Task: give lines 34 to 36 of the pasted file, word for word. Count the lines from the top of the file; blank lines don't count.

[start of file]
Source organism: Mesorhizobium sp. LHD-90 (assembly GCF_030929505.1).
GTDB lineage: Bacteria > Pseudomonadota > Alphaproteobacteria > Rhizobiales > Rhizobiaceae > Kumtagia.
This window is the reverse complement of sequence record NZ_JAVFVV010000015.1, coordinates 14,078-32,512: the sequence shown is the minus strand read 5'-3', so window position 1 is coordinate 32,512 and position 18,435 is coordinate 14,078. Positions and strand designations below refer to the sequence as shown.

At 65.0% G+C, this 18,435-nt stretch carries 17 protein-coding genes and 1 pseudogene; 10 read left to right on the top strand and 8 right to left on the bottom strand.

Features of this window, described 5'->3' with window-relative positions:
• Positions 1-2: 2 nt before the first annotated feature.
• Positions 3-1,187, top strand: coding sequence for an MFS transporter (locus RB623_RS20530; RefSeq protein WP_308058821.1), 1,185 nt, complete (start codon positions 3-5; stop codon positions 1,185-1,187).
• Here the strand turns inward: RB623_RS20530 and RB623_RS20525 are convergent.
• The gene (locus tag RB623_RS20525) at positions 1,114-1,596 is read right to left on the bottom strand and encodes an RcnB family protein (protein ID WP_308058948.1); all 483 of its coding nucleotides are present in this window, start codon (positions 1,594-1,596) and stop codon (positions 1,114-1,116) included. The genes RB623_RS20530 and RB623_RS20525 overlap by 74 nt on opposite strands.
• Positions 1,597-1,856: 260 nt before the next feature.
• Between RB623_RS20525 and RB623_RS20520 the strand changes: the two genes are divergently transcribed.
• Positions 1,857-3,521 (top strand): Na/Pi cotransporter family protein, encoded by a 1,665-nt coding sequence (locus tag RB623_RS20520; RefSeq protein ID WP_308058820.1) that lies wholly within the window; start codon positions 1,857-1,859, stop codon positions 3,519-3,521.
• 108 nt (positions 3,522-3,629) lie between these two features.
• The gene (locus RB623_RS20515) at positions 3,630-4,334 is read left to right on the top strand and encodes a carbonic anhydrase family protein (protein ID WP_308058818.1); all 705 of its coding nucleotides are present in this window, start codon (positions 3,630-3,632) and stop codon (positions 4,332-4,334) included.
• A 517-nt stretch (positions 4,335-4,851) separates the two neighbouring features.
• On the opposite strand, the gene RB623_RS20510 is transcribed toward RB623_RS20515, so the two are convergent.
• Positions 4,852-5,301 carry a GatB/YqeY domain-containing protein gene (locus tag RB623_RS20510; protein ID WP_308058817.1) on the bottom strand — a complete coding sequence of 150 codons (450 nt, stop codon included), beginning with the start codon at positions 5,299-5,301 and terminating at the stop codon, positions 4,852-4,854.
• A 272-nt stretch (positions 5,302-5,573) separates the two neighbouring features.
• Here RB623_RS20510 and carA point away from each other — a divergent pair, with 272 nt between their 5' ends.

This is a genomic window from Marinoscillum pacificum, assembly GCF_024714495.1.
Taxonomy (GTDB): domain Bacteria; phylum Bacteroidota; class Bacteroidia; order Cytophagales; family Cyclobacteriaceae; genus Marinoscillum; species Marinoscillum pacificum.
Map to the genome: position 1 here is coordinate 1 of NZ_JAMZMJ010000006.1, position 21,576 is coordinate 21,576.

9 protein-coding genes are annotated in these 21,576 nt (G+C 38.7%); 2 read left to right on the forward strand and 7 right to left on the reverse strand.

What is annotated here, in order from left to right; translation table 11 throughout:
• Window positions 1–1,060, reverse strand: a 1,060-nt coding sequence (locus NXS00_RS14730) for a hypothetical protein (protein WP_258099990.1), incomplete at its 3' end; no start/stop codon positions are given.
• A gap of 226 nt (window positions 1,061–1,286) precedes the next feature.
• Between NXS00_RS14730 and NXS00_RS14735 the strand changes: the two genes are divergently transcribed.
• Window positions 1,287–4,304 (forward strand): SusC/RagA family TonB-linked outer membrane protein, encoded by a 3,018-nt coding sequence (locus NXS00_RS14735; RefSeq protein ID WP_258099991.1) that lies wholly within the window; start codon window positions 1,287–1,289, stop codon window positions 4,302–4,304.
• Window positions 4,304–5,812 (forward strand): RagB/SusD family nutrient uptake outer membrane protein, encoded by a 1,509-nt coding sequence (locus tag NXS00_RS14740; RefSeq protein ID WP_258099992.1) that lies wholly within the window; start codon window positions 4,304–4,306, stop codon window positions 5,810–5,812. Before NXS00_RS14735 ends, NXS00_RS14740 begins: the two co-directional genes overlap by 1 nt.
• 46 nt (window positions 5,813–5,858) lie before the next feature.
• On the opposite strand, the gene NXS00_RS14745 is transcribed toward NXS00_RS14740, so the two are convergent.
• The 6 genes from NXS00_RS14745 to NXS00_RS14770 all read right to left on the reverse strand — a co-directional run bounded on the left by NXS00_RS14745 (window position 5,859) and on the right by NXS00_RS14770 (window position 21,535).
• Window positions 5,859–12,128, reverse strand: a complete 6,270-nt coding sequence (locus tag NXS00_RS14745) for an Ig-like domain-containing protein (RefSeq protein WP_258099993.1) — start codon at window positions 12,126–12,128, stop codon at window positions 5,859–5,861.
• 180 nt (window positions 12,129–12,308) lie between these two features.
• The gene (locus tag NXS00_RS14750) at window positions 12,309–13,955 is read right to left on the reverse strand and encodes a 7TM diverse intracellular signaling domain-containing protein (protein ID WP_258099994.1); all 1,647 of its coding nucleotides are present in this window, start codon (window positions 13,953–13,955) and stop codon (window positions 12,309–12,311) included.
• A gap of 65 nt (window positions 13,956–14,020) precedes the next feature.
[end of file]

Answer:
• 180 nt (window positions 12,129–12,308) lie between these two features.
• The gene (locus tag NXS00_RS14750) at window positions 12,309–13,955 is read right to left on the reverse strand and encodes a 7TM diverse intracellular signaling domain-containing protein (protein ID WP_258099994.1); all 1,647 of its coding nucleotides are present in this window, start codon (window positions 13,953–13,955) and stop codon (window positions 12,309–12,311) included.
• A gap of 65 nt (window positions 13,956–14,020) precedes the next feature.